Saturday, 30 August 2014

Alan Moore and David Lloyd Join Occupy Comics

Alan Moore supports the anti-establishment?  What?  You must be trippin'!

vforvendetta

Alan Moore joins the Occupy Comics movement. Just don't hold your breath on Frank Miller.
Image courtesy Vertigo/DC Comics

Wired says damn the man : 

Nearly 30 years after publishing V for Vendetta, writer Alan Moore and artist David Lloyd are throwing their support behind the global Occupy movement that’s drawn inspiration from their comic’s anti-totalitarian philosophy and iconography.

Moore will contribute a long-form prose piece, possibly with illustrations, to the Occupy Comics project. His writing work will explore the Occupy movement’s principles, corporate control of the comics industry and the superhero paradigm itself.

Lloyd signed onto the growing Occupy Comics project last week, as did Madman’s Mike Allred andAmerican Splendor’s Dean Haspiel. Occupy Comics will eventually sell single-issue comic books and a hardcover compilation, but an innovative arrangement with Kickstarter means that funds raised through pledges of support can be channeled directly to Occupy Wall Street’s populist ranks now.

“It’s fair to say that Alan Moore and David Lloyd are unofficial godfathers of the current protest movement,” said Halo-8 founder and Occupy Comics organizer Matt Pizzolo in an e-mail to Wired.com. “It’s really amazing to see two creatives whose work was inspiring to street protesters join a creative project that is inspired by the street protesters. It’s a pretty virtuous cycle.”

alanmoore gavinwallace hoax

Some activists 'folded like bitches' last century, according to Alan Moore. Will this century be different?
Image courtesy Gavin Wallace/Hoax

Tireless activist Moore has long lamented our disturbing creep toward totalitarianism, exploring the topic in V for Vendetta — which unleashed the ubiquitous, grinning Guy Fawkes mask that’s been worn by members of Anonymous and the Occupy movement — as well as in Watchmen and most recently The League of Extraordinary Gentlemen Century: 1969, which darkly closed out the surreal yet optimistic ’60s to make way for a dispirited, destructive ’70s and beyond.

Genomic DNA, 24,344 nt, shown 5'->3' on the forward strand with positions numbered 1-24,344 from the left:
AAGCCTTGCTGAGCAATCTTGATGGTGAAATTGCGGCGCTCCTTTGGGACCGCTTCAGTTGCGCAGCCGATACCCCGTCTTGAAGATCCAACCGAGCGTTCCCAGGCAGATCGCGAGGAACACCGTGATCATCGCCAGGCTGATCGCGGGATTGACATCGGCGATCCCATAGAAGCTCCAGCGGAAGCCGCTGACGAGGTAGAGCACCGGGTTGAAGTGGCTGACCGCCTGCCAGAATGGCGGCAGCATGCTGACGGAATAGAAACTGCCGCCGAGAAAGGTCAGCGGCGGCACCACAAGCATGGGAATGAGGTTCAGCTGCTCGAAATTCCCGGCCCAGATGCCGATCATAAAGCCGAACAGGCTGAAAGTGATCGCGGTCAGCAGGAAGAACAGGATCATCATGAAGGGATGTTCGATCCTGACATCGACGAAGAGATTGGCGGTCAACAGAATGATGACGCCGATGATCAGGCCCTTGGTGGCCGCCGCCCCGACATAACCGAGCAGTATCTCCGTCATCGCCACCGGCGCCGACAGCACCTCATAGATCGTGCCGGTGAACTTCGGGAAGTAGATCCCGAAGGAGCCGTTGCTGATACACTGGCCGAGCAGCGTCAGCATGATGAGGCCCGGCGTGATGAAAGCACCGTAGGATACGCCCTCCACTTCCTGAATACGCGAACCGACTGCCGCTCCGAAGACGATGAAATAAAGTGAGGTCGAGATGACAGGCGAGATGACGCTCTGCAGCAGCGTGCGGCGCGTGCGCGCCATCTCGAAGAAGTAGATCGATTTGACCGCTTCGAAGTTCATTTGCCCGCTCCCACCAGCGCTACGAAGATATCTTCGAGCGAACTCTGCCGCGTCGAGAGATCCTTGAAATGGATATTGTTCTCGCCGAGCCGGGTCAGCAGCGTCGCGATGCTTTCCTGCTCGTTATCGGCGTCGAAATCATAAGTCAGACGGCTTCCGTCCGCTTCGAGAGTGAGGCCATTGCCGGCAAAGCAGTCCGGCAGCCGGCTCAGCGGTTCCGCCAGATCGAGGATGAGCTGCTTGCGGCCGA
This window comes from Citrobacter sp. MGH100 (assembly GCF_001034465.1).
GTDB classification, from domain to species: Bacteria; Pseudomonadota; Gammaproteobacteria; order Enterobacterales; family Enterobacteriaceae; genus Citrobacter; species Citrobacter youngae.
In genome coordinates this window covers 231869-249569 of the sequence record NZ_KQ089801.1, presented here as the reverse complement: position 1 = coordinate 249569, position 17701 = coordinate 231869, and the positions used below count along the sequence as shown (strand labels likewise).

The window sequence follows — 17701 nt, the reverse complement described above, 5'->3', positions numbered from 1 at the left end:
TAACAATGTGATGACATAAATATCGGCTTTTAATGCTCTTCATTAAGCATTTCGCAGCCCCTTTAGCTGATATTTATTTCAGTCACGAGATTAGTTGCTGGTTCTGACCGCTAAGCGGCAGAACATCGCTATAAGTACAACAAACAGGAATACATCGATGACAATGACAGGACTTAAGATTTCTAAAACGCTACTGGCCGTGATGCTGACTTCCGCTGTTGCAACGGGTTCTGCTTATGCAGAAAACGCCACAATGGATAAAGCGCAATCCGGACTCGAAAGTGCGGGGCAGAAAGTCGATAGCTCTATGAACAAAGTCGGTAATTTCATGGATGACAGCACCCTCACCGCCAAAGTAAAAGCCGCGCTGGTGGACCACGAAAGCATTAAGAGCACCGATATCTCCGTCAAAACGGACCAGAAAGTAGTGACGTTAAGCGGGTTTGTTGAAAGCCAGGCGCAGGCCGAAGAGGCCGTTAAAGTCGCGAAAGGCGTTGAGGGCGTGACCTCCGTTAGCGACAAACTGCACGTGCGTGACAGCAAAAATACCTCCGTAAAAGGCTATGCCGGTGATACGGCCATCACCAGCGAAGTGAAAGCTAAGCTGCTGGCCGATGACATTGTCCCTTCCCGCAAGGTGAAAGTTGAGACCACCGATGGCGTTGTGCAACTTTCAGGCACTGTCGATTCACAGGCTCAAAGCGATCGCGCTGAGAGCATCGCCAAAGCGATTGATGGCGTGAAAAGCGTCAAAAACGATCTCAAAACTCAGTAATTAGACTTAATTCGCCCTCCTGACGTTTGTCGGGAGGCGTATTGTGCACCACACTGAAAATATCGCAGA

Moore knows more than many how much the Occupy movement means to those who watched as last century’s activist spirit was siphoned away by mindless consumption and militarism.

“My actual feelings about the ’60s are that, yes, of course we had limitations,” Moore told Wired.com in an extensive July interview ahead of LXG: 1969’s Comic-Con International premiere. “We talked a lot of shit, and we didn’t have the muscle to back it up. For the most part, we had good intentions. However, we were not able to implement those intentions. And when the state started to take us seriously and initiated countermeasures, the majority of us folded like bitches. Not all of us, but a good number. We weren’t up for the struggle that had sounded so great in our manifestos.”

Tireless activist Moore has long lamented our disturbing creep toward totalitarianism, exploring the topic in V for Vendetta — which unleashed the ubiquitous, grinning Guy Fawkes mask that’s been worn by members of Anonymous and the Occupy movement — as well as in Watchmen and most recently The League of Extraordinary Gentlemen Century: 1969, which darkly closed out the surreal yet optimistic ’60s to make way for a dispirited, destructive ’70s and beyond.

Moore knows more than many how much the Occupy movement means to those who watched as last century’s activist spirit was siphoned away by mindless consumption and militarism.

“My actual feelings about the ’60s are that, yes, of course we had limitations,” Moore told Wired.com in an extensive July interview ahead of LXG: 1969’s Comic-Con International premiere. “We talked a lot of shit, and we didn’t have the muscle to back it up. For the most part, we had good intentions. However, we were not able to implement those intentions. And when the state started to take us seriously and initiated countermeasures, the majority of us folded like bitches. Not all of us, but a good number. We weren’t up for the struggle that had sounded so great in our manifestos.”

Be sure to read the article at Wired.com so they don't occupy us with a lawsuit.


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